In behalf of the Board of Trustees of Manila Christian Computer Institute for the Deaf, we humbly salute this wonderful woman of faith and courage serving Christ by giving education to the Filipino deaf. Thank you very much for offering your entire life evangelizing the Filipino deaf and making MCCID as one of your partners in bringing hope to them. We will continue to freely host the unofficial website of DEAF Inc. which was designed by our deaf students in 2006 as our own small way of saving her legacy for future generations who would like to search online about her wonderful works.

Deaf Evangelistic Alliance Foundation, Inc. Unofficial Website designed by MCCID Students

Link: http://www.mccidonline.net/deafinc/welcome.htm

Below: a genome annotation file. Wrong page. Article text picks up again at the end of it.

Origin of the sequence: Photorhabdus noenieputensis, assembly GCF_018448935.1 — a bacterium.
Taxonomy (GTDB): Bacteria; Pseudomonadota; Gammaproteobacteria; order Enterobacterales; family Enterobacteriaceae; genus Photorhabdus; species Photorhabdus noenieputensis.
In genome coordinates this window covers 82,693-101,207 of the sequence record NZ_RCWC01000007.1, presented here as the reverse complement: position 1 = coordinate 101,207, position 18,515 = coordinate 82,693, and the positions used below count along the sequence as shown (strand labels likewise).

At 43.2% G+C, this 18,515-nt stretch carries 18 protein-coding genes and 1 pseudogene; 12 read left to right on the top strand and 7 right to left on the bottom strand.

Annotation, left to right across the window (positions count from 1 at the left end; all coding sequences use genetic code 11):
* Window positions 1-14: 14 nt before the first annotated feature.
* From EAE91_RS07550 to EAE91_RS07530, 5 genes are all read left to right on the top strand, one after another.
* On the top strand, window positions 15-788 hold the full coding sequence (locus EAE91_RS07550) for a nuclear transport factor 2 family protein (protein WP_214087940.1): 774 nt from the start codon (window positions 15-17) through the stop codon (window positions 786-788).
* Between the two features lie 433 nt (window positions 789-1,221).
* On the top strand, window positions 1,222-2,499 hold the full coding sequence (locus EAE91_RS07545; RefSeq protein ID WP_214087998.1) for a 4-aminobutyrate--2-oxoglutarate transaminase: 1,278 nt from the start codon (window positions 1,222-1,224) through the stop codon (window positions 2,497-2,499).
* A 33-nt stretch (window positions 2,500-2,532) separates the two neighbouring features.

Deaf roles should be given to deaf actors

Last week, our country celebrated its “Deaf Awareness Week”, an annual event which we have been doing since 1991 when then President Corazon Aquino signed Proclamation 829. All schools for the deaf as well as government agencies are encouraged to promote the cause of deaf people in the Philippines.

Local media also participated in the awareness campaign. One of which is ABS-CBN, the country’s largest media and entertainment network, wherein one of their popular drama anthology “Maala-ala Mo Kaya” made an episode of a deaf letter-sender named CJ Reynaldo who was able to beat the odds by passing and graduating in the best university (University of the Philippines) despite his condition. See the video trailer/highlight below:

Prior to its airing late Saturday evening of November 10, the episode created a buzz in the social media within the Filipino deaf community. There were numerous sharing and commenting with ABS-CBN leading the way in Facebook, YouTube and Twitter. We were all glued to the TV screen when it was shown. I even made an FB post about my experience watching it.


Screengrab from my Facebook Post